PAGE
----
Rep. Robert Dold (Ill.), one of the most vulnerable GOP incumbents heading into 2016, has authored legislation with a liberal Democrat to prevent domestic violence perpetrators from accessing guns.

Dold and Rep. Debbie DingellDeborah (Debbie) Ann DingellDemocratic congresswomen wear white to Trump's address in honor of suffrage movement Hillicon Valley: Tech confronts impact of coronavirus | House GOP offers resolution to condemn UK over Huawei | YouTube lays out plans to tackle 2020 misinformation Overwhelming majority of voters say civility is needed in politics MORE (D-Mich.) introduced a bill this week that would prohibit people who have abused dating partners from buying or owning guns. Current law prevents individuals convicted of abusing a spouse, household member or co-parent from obtaining firearms, but not current or former significant others.

The two lawmakers presented their proposal as a way to mitigate opportunities for people predisposed to domestic violence to have access to guns.

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"No woman and no child should ever live in fear of their life or their safety because of domestic violence," Dingell said in a statement.

"As a society, we should have zero tolerance for domestic abuse and need to do everything we can to stop domestic violence from turning into domestic murder," Dold added.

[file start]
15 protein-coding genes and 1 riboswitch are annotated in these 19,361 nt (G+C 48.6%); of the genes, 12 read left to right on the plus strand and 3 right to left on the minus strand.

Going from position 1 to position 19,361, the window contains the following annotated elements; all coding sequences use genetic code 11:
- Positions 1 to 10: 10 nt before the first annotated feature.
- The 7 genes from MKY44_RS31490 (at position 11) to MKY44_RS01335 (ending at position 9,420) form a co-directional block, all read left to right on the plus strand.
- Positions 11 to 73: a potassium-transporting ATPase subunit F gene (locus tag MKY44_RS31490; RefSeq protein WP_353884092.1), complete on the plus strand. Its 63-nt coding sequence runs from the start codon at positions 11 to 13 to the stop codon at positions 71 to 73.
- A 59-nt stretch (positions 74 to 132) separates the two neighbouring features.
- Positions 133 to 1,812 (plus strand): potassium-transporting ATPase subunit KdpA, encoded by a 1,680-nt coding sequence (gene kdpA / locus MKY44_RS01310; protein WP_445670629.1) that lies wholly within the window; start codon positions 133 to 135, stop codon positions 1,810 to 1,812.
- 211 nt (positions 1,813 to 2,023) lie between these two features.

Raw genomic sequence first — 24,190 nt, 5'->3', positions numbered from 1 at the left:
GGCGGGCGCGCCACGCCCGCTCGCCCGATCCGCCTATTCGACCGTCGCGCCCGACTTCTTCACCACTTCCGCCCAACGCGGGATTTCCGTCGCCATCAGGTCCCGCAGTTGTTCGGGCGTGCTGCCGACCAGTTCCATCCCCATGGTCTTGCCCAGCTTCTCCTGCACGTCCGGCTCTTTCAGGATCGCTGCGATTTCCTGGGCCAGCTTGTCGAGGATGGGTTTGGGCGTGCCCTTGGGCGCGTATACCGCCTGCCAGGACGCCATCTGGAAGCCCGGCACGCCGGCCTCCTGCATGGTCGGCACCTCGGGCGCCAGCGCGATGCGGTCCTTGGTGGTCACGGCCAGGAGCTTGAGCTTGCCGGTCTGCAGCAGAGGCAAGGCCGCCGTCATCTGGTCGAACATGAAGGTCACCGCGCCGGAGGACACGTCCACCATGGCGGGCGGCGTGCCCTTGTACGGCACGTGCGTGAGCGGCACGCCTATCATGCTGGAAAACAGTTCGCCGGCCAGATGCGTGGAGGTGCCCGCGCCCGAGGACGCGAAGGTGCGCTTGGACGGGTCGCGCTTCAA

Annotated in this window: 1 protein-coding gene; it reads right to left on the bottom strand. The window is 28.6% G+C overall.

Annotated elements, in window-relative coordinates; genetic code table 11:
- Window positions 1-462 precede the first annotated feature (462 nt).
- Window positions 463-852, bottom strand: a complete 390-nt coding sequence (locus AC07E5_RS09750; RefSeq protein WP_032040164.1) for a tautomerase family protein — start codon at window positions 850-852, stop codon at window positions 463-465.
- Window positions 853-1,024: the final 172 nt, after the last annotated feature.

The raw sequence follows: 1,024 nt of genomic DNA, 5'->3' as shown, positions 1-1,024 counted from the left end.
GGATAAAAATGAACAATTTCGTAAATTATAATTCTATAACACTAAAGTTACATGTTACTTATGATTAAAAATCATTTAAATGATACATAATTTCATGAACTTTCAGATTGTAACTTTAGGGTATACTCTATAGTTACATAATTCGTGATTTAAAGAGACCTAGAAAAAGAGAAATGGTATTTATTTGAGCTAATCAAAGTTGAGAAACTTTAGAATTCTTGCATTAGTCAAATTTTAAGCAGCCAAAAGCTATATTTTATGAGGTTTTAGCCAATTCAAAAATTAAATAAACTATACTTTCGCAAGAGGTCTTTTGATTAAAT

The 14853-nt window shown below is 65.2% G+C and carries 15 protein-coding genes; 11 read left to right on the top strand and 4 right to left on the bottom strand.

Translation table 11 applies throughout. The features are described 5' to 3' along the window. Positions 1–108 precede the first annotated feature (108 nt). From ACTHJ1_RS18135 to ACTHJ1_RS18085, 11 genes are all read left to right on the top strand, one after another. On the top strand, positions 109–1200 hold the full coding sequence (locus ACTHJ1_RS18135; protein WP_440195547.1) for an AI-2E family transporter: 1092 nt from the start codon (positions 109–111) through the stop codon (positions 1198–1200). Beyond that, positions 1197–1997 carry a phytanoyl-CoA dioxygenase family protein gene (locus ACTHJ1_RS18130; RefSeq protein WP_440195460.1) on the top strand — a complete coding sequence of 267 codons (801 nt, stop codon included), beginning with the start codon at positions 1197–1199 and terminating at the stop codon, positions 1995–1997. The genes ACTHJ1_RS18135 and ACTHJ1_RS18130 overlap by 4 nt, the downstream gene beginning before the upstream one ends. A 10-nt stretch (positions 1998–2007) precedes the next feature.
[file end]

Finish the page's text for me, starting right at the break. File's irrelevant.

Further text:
This isn’t the first gun control bill Dold has signed onto since taking office this year. In March, he cosponsored a bill to expand background checks for all gun purchases.

Dold, who represents a swing district representing the Chicago suburbs, first won his seat in 2010 but lost two years later to Democrat Brad Schneider. He won it back in 2014 during the midterm elections that expanded the House GOP majority. Schneider is gearing toward a rematch in 2016 in what’s expected to be one of the most competitive races of the cycle.

Sen. Amy Klobuchar (D-Minn.) introduced similar legislation earlier this year, but so far her bill does not have any Republican cosponsors. 

Even with Dold as a cosponsor, the bill faces long odds in the GOP-controlled House. Republicans have shown little inclination to consider gun control legislation since taking over the majority in 2011.